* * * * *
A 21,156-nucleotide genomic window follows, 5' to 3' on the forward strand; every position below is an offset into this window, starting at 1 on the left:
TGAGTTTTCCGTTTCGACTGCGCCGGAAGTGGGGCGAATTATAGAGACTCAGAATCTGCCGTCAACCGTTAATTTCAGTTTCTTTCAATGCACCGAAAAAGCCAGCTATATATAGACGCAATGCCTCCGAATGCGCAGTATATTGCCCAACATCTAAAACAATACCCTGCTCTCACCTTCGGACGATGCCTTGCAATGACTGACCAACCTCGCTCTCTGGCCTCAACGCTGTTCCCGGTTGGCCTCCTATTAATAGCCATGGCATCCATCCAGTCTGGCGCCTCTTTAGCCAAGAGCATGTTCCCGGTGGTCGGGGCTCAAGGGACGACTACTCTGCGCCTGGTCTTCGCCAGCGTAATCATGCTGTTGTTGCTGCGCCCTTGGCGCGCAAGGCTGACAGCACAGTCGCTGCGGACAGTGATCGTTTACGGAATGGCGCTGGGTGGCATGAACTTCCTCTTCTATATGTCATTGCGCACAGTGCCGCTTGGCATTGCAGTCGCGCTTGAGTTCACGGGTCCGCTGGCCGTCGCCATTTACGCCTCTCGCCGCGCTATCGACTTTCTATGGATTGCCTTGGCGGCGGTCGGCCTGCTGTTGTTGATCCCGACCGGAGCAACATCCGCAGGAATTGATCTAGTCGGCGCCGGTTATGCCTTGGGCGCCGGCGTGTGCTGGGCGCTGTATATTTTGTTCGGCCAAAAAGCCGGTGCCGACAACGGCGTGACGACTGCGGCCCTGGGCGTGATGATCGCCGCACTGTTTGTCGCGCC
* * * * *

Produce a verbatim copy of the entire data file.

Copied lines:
A 21,156-nucleotide genomic window follows, 5' to 3' on the forward strand; every position below is an offset into this window, starting at 1 on the left:
TGAGTTTTCCGTTTCGACTGCGCCGGAAGTGGGGCGAATTATAGAGACTCAGAATCTGCCGTCAACCGTTAATTTCAGTTTCTTTCAATGCACCGAAAAAGCCAGCTATATATAGACGCAATGCCTCCGAATGCGCAGTATATTGCCCAACATCTAAAACAATACCCTGCTCTCACCTTCGGACGATGCCTTGCAATGACTGACCAACCTCGCTCTCTGGCCTCAACGCTGTTCCCGGTTGGCCTCCTATTAATAGCCATGGCATCCATCCAGTCTGGCGCCTCTTTAGCCAAGAGCATGTTCCCGGTGGTCGGGGCTCAAGGGACGACTACTCTGCGCCTGGTCTTCGCCAGCGTAATCATGCTGTTGTTGCTGCGCCCTTGGCGCGCAAGGCTGACAGCACAGTCGCTGCGGACAGTGATCGTTTACGGAATGGCGCTGGGTGGCATGAACTTCCTCTTCTATATGTCATTGCGCACAGTGCCGCTTGGCATTGCAGTCGCGCTTGAGTTCACGGGTCCGCTGGCCGTCGCCATTTACGCCTCTCGCCGCGCTATCGACTTTCTATGGATTGCCTTGGCGGCGGTCGGCCTGCTGTTGTTGATCCCGACCGGAGCAACATCCGCAGGAATTGATCTAGTCGGCGCCGGTTATGCCTTGGGCGCCGGCGTGTGCTGGGCGCTGTATATTTTGTTCGGCCAAAAAGCCGGTGCCGACAACGGCGTGACGACTGCGGCCCTGGGCGTGATGATCGCCGCACTGTTTGTCGCGCC